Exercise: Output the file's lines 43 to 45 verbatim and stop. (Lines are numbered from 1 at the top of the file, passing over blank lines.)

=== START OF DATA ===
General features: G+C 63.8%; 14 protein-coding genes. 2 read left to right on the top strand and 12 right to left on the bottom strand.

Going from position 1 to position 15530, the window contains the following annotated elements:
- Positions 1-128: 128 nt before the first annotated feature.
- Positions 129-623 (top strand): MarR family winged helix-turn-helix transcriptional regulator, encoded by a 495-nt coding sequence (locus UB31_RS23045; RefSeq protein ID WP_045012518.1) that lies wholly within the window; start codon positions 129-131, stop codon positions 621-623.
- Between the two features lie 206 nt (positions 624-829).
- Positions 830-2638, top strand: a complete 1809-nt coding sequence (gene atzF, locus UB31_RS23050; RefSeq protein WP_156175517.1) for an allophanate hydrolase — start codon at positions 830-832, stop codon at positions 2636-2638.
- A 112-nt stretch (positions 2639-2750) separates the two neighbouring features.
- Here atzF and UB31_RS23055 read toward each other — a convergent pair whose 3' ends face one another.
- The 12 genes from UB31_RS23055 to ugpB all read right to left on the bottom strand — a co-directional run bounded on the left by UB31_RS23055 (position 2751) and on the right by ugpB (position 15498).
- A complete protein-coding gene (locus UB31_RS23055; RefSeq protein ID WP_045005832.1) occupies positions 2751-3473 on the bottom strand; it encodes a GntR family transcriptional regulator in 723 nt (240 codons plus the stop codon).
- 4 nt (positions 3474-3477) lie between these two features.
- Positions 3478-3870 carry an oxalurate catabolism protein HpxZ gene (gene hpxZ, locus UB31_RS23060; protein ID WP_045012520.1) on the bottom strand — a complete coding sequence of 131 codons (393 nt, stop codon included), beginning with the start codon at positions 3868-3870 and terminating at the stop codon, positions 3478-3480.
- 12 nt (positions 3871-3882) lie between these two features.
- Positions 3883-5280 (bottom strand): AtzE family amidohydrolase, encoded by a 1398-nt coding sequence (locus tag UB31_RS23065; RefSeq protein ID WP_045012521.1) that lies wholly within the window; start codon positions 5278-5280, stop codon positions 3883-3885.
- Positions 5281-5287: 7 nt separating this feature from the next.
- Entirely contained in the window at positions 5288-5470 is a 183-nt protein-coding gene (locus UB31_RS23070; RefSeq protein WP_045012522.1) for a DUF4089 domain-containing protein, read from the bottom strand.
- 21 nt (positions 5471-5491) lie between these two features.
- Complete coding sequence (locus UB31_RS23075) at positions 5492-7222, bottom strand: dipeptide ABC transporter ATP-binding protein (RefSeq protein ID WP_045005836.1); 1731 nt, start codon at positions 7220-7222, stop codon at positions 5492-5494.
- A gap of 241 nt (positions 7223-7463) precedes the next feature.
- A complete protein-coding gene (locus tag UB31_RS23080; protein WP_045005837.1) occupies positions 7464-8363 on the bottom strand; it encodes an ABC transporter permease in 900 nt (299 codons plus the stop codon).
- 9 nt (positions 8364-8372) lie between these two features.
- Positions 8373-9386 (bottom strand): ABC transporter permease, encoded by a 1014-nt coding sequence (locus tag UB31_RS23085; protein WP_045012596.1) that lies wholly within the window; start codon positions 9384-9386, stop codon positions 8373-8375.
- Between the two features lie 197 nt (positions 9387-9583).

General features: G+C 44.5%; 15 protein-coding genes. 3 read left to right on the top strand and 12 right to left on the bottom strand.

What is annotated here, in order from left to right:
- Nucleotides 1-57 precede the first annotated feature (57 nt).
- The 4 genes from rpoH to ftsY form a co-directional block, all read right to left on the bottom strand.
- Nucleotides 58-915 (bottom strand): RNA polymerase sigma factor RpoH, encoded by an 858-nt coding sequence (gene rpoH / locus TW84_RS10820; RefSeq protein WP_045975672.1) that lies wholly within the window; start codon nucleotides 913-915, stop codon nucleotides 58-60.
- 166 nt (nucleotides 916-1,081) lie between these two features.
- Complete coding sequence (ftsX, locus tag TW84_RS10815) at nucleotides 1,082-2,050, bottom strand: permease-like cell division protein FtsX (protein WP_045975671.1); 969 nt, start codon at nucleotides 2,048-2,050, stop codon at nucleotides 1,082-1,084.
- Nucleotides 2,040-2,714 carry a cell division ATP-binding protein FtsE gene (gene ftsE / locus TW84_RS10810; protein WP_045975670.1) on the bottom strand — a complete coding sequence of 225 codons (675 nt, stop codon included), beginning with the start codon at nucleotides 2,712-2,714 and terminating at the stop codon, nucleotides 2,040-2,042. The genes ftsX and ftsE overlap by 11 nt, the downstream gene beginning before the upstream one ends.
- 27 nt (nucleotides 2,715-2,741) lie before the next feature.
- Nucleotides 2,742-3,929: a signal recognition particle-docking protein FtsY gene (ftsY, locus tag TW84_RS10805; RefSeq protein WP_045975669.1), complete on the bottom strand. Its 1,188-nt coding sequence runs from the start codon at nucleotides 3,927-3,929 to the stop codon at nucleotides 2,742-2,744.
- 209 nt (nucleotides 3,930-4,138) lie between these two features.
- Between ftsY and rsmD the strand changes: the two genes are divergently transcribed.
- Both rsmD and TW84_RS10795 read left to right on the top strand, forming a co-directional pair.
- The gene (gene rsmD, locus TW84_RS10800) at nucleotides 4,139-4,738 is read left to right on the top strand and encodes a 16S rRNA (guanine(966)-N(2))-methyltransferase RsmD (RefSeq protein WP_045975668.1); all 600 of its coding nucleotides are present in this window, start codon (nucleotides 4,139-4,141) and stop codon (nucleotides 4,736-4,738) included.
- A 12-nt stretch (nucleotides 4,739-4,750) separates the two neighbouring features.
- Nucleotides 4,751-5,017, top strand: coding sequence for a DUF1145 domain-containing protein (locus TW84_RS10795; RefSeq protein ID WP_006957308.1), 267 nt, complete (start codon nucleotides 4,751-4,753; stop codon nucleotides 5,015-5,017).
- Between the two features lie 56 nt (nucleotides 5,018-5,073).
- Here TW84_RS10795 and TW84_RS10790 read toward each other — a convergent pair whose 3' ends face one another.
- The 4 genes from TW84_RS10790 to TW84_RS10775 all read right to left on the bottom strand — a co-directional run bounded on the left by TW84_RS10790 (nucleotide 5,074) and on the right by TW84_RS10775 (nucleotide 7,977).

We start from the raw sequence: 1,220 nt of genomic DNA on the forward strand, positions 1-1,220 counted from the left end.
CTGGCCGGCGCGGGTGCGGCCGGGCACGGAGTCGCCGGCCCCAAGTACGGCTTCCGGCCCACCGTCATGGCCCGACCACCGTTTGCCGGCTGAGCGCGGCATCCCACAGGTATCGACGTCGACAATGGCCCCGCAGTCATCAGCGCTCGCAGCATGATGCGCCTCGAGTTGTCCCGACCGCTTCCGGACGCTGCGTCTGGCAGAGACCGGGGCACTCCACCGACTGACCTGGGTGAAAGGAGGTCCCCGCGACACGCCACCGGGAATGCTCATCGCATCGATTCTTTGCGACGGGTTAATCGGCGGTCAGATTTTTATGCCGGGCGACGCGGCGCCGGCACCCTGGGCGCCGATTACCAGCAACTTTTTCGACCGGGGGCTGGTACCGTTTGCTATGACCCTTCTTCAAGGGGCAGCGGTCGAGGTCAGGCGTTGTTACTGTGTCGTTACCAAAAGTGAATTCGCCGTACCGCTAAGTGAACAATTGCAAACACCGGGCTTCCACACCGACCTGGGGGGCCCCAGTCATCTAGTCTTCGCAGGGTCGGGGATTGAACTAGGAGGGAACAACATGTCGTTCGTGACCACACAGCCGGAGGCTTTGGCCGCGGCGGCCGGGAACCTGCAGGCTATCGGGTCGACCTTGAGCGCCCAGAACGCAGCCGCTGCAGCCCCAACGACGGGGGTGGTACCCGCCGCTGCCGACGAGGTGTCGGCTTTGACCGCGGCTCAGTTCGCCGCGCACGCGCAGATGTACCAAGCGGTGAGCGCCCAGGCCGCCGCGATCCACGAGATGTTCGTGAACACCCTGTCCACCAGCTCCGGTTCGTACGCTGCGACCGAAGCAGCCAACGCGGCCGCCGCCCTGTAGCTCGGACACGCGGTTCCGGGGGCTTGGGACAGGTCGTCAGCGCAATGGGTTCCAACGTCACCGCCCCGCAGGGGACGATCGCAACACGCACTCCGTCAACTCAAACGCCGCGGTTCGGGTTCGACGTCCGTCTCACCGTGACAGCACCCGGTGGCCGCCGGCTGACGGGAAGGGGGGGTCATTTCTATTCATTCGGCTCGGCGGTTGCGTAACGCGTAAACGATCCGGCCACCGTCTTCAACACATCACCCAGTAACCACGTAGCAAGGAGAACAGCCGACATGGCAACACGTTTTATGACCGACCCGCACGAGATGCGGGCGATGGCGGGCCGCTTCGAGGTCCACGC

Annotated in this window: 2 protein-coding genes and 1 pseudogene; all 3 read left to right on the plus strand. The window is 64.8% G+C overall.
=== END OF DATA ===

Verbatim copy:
We start from the raw sequence: 1,220 nt of genomic DNA on the forward strand, positions 1-1,220 counted from the left end.
CTGGCCGGCGCGGGTGCGGCCGGGCACGGAGTCGCCGGCCCCAAGTACGGCTTCCGGCCCACCGTCATGGCCCGACCACCGTTTGCCGGCTGAGCGCGGCATCCCACAGGTATCGACGTCGACAATGGCCCCGCAGTCATCAGCGCTCGCAGCATGATGCGCCTCGAGTTGTCCCGACCGCTTCCGGACGCTGCGTCTGGCAGAGACCGGGGCACTCCACCGACTGACCTGGGTGAAAGGAGGTCCCCGCGACACGCCACCGGGAATGCTCATCGCATCGATTCTTTGCGACGGGTTAATCGGCGGTCAGATTTTTATGCCGGGCGACGCGGCGCCGGCACCCTGGGCGCCGATTACCAGCAACTTTTTCGACCGGGGGCTGGTACCGTTTGCTATGACCCTTCTTCAAGGGGCAGCGGTCGAGGTCAGGCGTTGTTACTGTGTCGTTACCAAAAGTGAATTCGCCGTACCGCTAAGTGAACAATTGCAAACACCGGGCTTCCACACCGACCTGGGGGGCCCCAGTCATCTAGTCTTCGCAGGGTCGGGGATTGAACTAGGAGGGAACAACATGTCGTTCGTGACCACACAGCCGGAGGCTTTGGCCGCGGCGGCCGGGAACCTGCAGGCTATCGGGTCGACCTTGAGCGCCCAGAACGCAGCCGCTGCAGCCCCAACGACGGGGGTGGTACCCGCCGCTGCCGACGAGGTGTCGGCTTTGACCGCGGCTCAGTTCGCCGCGCACGCGCAGATGTACCAAGCGGTGAGCGCCCAGGCCGCCGCGATCCACGAGATGTTCGTGAACACCCTGTCCACCAGCTCCGGTTCGTACGCTGCGACCGAAGCAGCCAACGCGGCCGCCGCCCTGTAGCTCGGACACGCGGTTCCGGGGGCTTGGGACAGGTCGTCAGCGCAATGGGTTCCAACGTCACCGCCCCGCAGGGGACGATCGCAACACGCACTCCGTCAACTCAAACGCCGCGGTTCGGGTTCGACGTCCGTCTCACCGTGACAGCACCCGGTGGCCGCCGGCTGACGGGAAGGGGGGGTCATTTCTATTCATTCGGCTCGGCGGTTGCGTAACGCGTAAACGATCCGGCCACCGTCTTCAACACATCACCCAGTAACCACGTAGCAAGGAGAACAGCCGACATGGCAACACGTTTTATGACCGACCCGCACGAGATGCGGGCGATGGCGGGCCGCTTCGAGGTCCACGC

Annotated in this window: 2 protein-coding genes and 1 pseudogene; all 3 read left to right on the plus strand. The window is 64.8% G+C overall.